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Could an upset for Merkel this weekend slam the brakes on…

Could an upset for Merkel this weekend slam the brakes on investor enthusiasm for European equities?

With just days to go before Germany’s Federal Elections on Sunday 22 September, investors will be watching the outcome closely for any potential impact on the relatively upbeat consensus that has emerged around European equities in recent months.

There is a widely held assumption that greater reforms will follow the elections. These include acceleration of plans to implement some form of European banking union aimed at shoring up confidence in the financial system, and a European budget-discipline pact as proposed by German Chancellor Angela Merkel. There are also expectations that some form of Europe-wide stimulus will ultimately be required to drive the recovery given constrained lending. Recent surveys indicate that asset allocators across the globe have been raising their weightings to the region.

Bestinvest has been highlighting the attractiveness of European equities on a valuation basis since summer 2012 and European stocks have rallied significantly over the last year, with the FTSE Europe ex UK index rising 26% on a total return basis in the 12 months to end August. Although European equities are now trading at valuations more in-line with their longer-term trend, they remain relatively cheap compared to US equities. European equities are on a 12-month forward PE ratio of 13x earnings compared to US stocks on 14.8x.


Merkel is ahead, but the coalition continuity is not assured


The risk now is that this optimism could crumble should the centre-right coalition led by Angela Merkel not prevail in this weekend’s German elections.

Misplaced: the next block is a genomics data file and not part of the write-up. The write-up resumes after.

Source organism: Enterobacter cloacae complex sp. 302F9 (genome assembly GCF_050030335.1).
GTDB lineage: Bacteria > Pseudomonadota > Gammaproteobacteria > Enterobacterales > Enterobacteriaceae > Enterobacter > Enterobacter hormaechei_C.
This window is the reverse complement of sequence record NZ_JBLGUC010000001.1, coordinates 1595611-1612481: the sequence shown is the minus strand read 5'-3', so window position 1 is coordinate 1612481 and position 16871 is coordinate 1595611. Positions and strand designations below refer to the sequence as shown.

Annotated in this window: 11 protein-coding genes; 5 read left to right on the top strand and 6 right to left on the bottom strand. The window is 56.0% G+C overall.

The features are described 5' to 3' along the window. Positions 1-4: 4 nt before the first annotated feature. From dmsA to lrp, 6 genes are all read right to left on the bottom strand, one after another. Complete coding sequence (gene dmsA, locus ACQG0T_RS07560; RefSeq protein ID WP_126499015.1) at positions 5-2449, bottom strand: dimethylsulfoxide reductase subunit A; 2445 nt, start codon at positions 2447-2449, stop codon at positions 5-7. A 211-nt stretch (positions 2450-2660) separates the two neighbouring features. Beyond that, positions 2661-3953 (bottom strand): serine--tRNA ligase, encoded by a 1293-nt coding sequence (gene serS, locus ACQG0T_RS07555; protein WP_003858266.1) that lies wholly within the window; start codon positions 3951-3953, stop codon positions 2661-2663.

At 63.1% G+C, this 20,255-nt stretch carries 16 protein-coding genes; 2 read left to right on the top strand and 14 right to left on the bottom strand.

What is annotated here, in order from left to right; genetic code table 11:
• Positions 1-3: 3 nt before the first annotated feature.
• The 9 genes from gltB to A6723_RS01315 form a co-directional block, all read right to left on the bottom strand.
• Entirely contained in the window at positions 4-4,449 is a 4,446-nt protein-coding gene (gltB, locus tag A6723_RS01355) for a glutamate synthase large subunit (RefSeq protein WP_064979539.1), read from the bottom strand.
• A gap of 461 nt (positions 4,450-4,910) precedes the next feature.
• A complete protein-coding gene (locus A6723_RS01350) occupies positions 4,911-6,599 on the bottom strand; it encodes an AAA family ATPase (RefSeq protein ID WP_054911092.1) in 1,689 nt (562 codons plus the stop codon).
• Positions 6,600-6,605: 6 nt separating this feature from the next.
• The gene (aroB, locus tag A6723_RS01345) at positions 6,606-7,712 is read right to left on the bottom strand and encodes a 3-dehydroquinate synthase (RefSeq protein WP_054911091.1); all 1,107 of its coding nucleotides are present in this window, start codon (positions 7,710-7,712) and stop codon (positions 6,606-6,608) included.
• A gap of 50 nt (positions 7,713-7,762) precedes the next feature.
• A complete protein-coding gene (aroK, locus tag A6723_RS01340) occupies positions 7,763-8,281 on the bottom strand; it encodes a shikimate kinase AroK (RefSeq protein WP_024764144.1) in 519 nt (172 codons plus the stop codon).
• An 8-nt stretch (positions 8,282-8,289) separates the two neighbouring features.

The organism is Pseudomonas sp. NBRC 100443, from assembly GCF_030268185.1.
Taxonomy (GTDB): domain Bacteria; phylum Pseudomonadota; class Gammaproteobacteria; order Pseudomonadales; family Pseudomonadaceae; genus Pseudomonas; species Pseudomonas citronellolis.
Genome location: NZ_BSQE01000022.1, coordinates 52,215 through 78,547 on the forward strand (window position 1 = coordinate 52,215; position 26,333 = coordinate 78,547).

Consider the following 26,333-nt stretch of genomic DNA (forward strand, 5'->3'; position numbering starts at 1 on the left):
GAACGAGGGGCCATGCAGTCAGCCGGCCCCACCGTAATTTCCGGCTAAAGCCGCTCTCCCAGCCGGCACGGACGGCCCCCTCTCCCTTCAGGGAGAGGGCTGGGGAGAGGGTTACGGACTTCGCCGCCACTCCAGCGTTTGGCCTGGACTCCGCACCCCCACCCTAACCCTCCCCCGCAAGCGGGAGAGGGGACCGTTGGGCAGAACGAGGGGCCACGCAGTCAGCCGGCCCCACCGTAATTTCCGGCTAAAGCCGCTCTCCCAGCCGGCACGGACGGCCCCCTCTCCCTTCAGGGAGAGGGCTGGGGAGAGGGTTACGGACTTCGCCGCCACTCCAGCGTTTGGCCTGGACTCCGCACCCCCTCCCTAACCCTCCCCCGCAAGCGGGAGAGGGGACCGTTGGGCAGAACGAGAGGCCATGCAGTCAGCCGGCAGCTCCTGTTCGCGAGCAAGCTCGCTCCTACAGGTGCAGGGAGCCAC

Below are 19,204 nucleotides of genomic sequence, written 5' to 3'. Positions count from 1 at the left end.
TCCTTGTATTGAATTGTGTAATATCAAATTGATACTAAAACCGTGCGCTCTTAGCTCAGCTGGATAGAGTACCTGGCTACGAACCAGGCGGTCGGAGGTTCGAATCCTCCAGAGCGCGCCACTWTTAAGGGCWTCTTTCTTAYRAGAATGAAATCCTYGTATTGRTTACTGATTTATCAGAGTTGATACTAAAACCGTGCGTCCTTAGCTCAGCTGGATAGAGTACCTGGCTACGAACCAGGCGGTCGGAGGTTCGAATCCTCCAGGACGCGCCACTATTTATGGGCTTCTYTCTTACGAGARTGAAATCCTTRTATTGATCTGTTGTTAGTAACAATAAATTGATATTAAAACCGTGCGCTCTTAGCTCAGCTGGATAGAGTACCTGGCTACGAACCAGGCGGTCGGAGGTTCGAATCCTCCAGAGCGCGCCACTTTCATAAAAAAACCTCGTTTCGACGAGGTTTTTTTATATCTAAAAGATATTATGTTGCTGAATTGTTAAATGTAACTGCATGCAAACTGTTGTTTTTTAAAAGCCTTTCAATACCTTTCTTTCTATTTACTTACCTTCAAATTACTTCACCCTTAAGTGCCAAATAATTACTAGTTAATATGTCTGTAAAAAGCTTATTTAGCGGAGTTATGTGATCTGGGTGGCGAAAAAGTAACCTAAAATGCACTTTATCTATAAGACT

While most polls put her Christian Democrat party and its sister party the CSU comfortably ahead of her main rivals the Social Democrats, a near wipe out of her centrist coalition allies, the Free Democrats, in the Bavarian regional elections at the weekend – polling just 3% - would dramatically derail the status quo if repeated on Sunday.

Under German election law, a party must gain at least 5% of the vote to win seats in the Bundestag. While the Free Democrats are teetering around this level in national opinion polls, the anti-EU Alternative for Germany Party (AFD) has seen a surge in support since the Greek bailout reared its head again in August. Polls suggest the AFD is closing in on the 5% threshold.

Should Merkel have to enter coalition talks with her Social Democrat rival, Peer Steinbrueck, it would be an uncomfortable alliance. Steinbrueck favours tax rises at home and a less vigorous insistence on austerity abroad. Under Chancellor Angela Merkel’s leadership, Germany has resolutely insisted that bailouts of indebted south European countries are tied to doses of austerity.

Such a scenario of wounded German leadership might quickly recalibrate investors’ minds back to the fundamental challenges facing the Eurozone, many of which remain on hold but are not yet fully resolved.

Even once Germany has got through the hurdle of its elections, a further potential banana skin awaits with a constitutional ruling expected on the legality under German law of the European Stability Mechanism and the ECB's Outright Monetary Transaction programme.


We favour European funds with exposure to global businesses


Given the continued attractions of European equities on a relative valuation basis to the US, but potential for bullish assumptions on politically-led reforms to falter, we favour funds with a high weighting to core-European domiciled global brands, rather than cyclical companies focused on domestic European economies. Funds we favour include Threadneedle European Select, Henderson European Focus and Schroder European Alpha Plus. Such funds have had delivered lower returns over the last year than those focused on more domestically-biased companies, but we believe they will be more robust should choppier waters return.

The value of your investment can go down as well as up, and you can get back less than you originally invested.

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